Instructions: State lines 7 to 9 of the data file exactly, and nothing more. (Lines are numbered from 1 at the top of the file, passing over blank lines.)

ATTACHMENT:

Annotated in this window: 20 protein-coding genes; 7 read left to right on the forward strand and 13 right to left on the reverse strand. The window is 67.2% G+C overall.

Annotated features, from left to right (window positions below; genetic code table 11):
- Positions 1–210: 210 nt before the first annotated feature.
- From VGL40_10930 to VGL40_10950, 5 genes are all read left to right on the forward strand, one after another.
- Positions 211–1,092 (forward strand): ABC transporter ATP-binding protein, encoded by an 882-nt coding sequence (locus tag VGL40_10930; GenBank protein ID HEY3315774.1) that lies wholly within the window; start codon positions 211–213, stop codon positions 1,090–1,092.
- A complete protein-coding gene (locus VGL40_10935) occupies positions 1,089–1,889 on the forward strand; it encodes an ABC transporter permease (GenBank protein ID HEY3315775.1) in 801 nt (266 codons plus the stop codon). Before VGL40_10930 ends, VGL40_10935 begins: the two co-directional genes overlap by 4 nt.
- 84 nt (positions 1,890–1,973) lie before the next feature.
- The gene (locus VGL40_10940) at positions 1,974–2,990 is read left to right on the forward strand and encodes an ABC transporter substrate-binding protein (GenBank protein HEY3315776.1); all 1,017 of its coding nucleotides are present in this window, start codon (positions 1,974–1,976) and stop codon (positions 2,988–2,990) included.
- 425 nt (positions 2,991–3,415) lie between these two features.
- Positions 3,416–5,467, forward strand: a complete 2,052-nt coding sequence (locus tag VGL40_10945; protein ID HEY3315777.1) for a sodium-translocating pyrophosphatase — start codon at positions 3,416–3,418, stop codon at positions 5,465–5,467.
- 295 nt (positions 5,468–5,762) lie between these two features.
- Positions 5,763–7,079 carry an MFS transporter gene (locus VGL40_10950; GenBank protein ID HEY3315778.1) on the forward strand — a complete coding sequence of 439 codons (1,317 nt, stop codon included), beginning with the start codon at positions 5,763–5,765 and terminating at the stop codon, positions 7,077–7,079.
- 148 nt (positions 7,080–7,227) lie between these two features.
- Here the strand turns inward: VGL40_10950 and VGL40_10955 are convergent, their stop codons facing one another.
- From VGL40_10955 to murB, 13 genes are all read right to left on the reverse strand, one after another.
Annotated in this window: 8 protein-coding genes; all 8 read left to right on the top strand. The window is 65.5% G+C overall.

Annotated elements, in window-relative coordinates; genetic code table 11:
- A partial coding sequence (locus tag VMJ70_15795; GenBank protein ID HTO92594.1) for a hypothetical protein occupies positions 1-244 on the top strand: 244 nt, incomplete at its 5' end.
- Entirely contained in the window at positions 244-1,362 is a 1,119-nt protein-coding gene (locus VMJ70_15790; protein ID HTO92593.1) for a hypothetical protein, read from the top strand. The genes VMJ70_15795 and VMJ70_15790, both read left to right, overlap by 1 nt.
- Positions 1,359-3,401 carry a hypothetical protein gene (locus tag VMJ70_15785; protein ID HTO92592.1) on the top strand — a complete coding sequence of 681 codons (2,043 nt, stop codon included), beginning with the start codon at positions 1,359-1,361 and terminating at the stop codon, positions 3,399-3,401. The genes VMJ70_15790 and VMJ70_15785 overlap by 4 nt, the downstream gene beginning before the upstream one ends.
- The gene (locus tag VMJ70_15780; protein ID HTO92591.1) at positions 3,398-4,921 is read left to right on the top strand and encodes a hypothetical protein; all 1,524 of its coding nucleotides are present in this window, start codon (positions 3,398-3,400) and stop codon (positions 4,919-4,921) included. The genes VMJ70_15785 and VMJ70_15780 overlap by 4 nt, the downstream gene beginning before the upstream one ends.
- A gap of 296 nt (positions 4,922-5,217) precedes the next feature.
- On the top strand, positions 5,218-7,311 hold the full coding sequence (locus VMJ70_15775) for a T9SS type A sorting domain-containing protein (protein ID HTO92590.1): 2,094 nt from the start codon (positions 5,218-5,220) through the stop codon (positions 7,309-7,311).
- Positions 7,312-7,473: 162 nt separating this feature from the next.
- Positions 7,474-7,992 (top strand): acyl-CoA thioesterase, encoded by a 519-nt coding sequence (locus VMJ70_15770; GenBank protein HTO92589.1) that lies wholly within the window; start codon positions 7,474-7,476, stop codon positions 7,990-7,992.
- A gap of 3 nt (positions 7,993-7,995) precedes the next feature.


- 84 nt (positions 1,890–1,973) lie before the next feature.
- The gene (locus VGL40_10940) at positions 1,974–2,990 is read left to right on the forward strand and encodes an ABC transporter substrate-binding protein (GenBank protein HEY3315776.1); all 1,017 of its coding nucleotides are present in this window, start codon (positions 1,974–1,976) and stop codon (positions 2,988–2,990) included.
- 425 nt (positions 2,991–3,415) lie between these two features.